Thanks for the memories H.M.!

i-75fa6f7cebb4145668724f37f5a52b36-steve_icon_medium.jpg Arguably the most important and certainly the most famous single case study patient in Psychology and Neuroscience passed away on Tuesday December 2nd. H.M. as he was known to probably every student of Psychology can now be revealed as Henry G. Molaison, 82, from Windsor Locks, CT.

HM was a man with no memory (well... at least episodic). Early in his life he developed epilepsy which left him very much incapacitated, he would have numerous small and large seizures a day. After nearly lethal doses of drugs that sought (unsuccessfully) to control the seizures, doctors, namely William Scoville, decided on a drastic course of action. They would remove the source of the seizures. So after some exploration into HM's brain they discovered that the source of all his problems lay in and around the hippocampus. Melville and his team of surgeons went in a short time later and removed a majority of his medial temporal lobe and thankfully the seizures stopped. Unfortunately though, something just as debilitating replaced them - HM had no memory. He could remember some things prior to the surgery but he could form no new ones.

i-8cbb0d084a2d7a880740aabd341f964b-hm.hippcampus.mri-1.jpgH.M. is the basis for nearly everything we now know today about the neural basis of memory. People have continued research with him up until his recent death at the ripe old age of 82. I believe he lived his life as a professional research subject ;)

For more information check out here and here.

-Fine.. I changed the titles you easily offended putzes-

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The single most famous case study in the history of neuropsychology is that of an anonymous memory-impaired man usually referred to only by the initials H.M. This patient has one of the most severe cases of amnesia ever observed; he has been followed for over 40 years by more than 100 researchers,…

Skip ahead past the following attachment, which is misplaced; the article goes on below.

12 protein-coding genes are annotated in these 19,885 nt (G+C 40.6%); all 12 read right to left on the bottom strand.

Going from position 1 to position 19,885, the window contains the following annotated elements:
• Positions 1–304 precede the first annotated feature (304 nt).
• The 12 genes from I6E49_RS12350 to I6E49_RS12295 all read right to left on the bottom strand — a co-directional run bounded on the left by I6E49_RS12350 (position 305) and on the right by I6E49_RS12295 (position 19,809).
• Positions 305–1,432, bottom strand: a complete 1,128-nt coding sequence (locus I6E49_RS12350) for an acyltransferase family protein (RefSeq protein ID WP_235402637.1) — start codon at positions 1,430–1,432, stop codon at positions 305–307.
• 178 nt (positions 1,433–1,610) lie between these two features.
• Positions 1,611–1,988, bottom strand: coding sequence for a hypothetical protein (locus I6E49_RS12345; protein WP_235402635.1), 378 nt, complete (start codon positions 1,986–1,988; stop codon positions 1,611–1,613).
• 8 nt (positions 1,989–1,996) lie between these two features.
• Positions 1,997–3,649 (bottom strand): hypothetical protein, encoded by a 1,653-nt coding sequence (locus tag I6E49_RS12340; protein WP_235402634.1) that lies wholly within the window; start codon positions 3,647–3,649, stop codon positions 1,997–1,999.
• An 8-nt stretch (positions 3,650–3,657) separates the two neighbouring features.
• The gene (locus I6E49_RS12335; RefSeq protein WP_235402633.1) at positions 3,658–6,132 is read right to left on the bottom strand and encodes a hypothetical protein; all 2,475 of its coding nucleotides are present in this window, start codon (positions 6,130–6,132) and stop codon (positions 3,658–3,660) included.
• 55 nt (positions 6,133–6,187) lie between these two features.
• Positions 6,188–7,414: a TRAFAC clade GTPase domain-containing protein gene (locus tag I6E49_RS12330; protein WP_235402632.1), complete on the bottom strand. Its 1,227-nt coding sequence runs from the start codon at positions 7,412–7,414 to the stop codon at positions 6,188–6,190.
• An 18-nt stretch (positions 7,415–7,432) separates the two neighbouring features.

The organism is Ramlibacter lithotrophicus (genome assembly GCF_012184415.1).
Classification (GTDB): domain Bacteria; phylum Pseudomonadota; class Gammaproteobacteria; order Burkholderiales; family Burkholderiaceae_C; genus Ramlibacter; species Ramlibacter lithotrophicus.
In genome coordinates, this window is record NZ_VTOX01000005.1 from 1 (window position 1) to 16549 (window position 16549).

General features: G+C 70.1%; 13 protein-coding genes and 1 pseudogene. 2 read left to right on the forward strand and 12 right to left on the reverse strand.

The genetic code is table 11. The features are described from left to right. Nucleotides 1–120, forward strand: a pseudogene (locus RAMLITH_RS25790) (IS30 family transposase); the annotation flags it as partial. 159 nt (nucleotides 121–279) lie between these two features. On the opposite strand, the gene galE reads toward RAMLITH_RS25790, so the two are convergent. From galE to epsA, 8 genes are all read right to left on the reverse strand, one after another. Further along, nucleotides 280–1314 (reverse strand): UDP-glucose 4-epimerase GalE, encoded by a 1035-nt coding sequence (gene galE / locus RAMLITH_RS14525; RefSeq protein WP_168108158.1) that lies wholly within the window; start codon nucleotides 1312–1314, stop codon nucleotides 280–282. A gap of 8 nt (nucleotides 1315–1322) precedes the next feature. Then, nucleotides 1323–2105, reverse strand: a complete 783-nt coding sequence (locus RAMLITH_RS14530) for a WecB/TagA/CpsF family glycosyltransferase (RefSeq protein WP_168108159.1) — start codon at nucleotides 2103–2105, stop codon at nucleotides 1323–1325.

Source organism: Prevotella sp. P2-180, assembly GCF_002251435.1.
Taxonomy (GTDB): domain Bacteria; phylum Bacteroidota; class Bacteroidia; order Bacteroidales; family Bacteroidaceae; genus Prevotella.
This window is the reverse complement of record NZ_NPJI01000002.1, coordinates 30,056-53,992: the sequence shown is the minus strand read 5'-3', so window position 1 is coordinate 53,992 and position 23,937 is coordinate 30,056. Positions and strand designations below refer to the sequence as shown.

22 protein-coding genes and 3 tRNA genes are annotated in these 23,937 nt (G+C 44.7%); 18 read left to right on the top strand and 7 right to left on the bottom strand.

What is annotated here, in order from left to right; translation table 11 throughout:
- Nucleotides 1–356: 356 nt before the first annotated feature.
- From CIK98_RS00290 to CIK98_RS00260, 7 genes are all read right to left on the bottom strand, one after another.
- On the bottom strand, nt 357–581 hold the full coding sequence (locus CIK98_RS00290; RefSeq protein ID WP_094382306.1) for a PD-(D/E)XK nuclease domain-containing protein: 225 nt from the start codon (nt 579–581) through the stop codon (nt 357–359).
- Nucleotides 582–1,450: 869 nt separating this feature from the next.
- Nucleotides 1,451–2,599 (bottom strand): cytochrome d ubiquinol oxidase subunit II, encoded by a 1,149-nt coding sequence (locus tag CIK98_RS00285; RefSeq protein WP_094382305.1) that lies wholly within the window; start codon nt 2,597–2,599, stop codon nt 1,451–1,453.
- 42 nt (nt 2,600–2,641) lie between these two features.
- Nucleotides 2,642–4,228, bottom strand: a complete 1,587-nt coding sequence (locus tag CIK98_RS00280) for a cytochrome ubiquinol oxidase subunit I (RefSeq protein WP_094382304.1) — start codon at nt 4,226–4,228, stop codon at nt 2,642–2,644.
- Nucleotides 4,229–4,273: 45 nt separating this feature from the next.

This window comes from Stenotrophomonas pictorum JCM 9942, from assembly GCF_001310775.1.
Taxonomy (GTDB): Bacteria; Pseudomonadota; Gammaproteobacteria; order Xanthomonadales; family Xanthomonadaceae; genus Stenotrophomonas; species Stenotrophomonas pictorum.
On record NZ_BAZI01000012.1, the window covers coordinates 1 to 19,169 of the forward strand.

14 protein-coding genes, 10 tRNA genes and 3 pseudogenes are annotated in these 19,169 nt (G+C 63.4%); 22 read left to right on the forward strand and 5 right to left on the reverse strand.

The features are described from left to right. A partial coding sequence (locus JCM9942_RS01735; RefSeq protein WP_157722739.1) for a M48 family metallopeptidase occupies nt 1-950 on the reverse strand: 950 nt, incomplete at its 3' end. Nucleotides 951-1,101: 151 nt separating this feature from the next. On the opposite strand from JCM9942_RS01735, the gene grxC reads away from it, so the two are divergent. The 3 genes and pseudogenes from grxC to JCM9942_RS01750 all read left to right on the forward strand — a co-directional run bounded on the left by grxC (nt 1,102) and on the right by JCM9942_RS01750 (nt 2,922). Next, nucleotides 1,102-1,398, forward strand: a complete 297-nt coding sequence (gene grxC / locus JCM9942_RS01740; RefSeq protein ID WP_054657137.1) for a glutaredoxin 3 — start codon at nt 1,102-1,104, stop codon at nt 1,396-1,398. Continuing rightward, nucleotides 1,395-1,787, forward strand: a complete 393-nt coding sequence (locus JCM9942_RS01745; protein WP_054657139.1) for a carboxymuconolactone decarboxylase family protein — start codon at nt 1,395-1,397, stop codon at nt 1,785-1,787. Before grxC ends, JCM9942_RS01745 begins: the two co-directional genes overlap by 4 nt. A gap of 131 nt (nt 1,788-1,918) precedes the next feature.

Patient H.M. just died: In 1953, he underwent an experimental brain operation in Hartford to correct a seizure disorder, only to emerge from it fundamentally and irreparably changed. He developed a syndrome neurologists call profound amnesia. He had lost the ability to form new memories. For the…
Everyone who's ever taken a Neuroscience class in college remembers the strange case of H.M. H.M. suffered from epilepsy. Back in 1953, his brain was operated on - some large chunks (the hippocampi) were removed. Epilepsy was gone. So was his memory. He could remember his life before surgery,…
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"Seeya?" How about "Thanks, H.M.!" instead? This guy's life and the story of his contributions to science are fascinating. They would make a great Hollywood film, which would be a deserved memorial for him. A book is underway -- and a movie script could easily borrow from the various extent textbook accounts.


By Twelvestones (not verified) on 06 Dec 2008 #permalink

I agree... Seeya is a little rude (ok a lot rude). What about thanks for the memories?

hen I played, it was like the gym was empty. Just the coach, players and referees. I only noticed the fans once in a while and that was when I was not playing. I doubt that athletes are really bothered by the crowd.
Football players have developed the silent count or other techniques to get past the crowd noise.
Keep trying, but I doubt it really matters.
Unless your the home team

we'll i am no scientist, physicist etc. I am a writer, a fantasy writer. I have studied different religions and i studied some facts about multiverse theory

Very interesting post! CCO Neurology is a new, multi-supported educational portal for neurologists. Current offerings include coverage of key studies presented in epilepsy, Parkinsonâs disease, and restless legs syndrome at the 2010 Meeting of the American Academy of Neurology. Capsule Summaries capture the data in an easy-to-read format while Expert Highlights share faculty perspectives regarding application to practice.

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